Tuesday, December 2, 2014


NFL Player & Huffington Post Writer: Conspiracists 
Finally Lost Me; Obama Antichrist From From Kenya!?


HuffPuff writer, & free agent NFL player, Donté Stallworth, explains why he no longer buys into conspiracy theories.

Excerpts via Stallworth @ HuffPuff: Here's Why 9/11 Conspiracy Theories Still Thrive In America

[...]

A young senator from Illinois by the name of Barack Obama had been making international headlines, winning the Iowa caucuses and the South Carolina primary. I was pleased to see someone of color running for the nation's highest office. Although he was affable, well educated and an exceptional orator, I never imagined he had a chance to actually win -- until he actually started winning. I wanted to learn more about his background.

So I turned to YouTube. An unguided journey through the bowels of YouTube can lead to some awfully strange places, as it did for me that day. Somewhere amid my research of Obama, I stumbled across a few videos claiming that individuals within the United States government had conspired with Osama bin Laden decades ago.

My first thought about a bin Laden alliance was, yeah right, but I clicked on the link anyway, out of curiosity. It turned out the claim was true -- and thus began my journey down the rabbit hole.

[...]

If I'd been so wrong about the alliance with bin Laden, what else was I wrong about? What else was the government hiding? This, for me at least, is how the door opened. My journey into and out of conspiracy land, however embarrassing it was for me when a recent pile-on began ---- is useful to think about, because I am by no means alone. And we ignore or ridicule conspiracy thinking at our peril.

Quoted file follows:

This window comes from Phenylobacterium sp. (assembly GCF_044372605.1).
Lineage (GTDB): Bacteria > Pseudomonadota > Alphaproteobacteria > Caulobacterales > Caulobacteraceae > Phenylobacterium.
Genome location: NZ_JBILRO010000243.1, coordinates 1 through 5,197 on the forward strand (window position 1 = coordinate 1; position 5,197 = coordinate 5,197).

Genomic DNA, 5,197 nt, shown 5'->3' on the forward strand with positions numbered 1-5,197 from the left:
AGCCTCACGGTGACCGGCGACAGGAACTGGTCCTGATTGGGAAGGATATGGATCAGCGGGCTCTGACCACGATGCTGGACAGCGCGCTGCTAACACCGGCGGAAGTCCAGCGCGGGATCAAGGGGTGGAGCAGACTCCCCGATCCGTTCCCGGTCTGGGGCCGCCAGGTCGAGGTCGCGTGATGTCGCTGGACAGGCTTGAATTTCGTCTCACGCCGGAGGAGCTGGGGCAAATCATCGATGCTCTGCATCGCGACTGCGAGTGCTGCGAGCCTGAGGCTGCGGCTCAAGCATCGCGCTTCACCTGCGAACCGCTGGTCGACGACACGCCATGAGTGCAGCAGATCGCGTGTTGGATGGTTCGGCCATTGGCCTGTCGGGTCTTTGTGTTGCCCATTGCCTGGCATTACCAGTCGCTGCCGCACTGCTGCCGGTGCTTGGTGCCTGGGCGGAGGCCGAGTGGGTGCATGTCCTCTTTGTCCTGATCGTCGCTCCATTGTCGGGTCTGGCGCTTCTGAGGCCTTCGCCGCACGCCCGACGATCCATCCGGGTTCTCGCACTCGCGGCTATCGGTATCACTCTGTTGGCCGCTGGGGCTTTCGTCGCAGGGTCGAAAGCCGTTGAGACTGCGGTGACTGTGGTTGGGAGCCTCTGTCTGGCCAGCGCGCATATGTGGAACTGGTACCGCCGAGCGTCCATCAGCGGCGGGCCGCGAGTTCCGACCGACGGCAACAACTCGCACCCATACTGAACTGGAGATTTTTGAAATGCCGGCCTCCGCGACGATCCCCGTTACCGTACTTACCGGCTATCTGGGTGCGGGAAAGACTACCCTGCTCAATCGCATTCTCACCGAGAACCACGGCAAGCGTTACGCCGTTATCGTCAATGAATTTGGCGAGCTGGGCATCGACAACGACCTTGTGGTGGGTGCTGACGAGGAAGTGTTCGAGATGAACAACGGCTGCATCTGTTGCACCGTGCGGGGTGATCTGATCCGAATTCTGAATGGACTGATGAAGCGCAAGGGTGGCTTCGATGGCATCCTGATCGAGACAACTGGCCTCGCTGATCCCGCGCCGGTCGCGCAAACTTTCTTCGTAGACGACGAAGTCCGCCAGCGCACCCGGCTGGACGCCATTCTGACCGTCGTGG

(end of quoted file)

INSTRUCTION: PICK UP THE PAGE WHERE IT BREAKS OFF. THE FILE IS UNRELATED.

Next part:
Conspiracy theories are not a recent phenomenon in America, said history professor Robert Goldberg, director of the Tanner Humanities Center and co-director of the Middle East Center at the University of Utah, but they have changed in one fundamental way: Before the second half of the 20th century, conspiracy theories focused on people who were seen as outsiders -- Jews, Catholics, Communists. Today's conspiracies focus on insiders -- the government, Wall Street and the military. (Given the intertwined history of anti-Semitism and conspiracism, one constant appears to be Jews.)

[...]

"I think the moment the conspiracists finally lost me came when they started proclaiming that President Obama was the Antichrist, essentially sent to America, presumably from Kenya, by an evil cabal to destroy U.S. sovereignty and establish a global government. Obama has done plenty that I've disagreed with, as my Twitter feed will attest, but the Antichrist?" [...] Huffington Post.

Aside from the Antichrist label, I'd say the other Obama references are bearing out to be fact... not theories...

Sports Illustrated noted the following about Stallworth earlier this year: Inviting the Nightmare

[...]

In Cleveland, he’d blast Frank Sinatra from the stereo in his locker as teammates rolled their eyes. In Washington, he advised teammates to examine Obama’s politics, and not to vote for him just because he’s black. He’d share political conspiracy theories during lulls in the workday, or buy a dozen copies of the latest government-related book he’d read and hand them out among teammates and staffers.

“He was always trying to make guys more aware of what was going on in the world and trying to get people to ask questions,” says former Browns director of communications Amy Palcic, who remains close with Stallworth.
[...] Sports Illustrated.


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NOT A CONSPIRACY THEORY: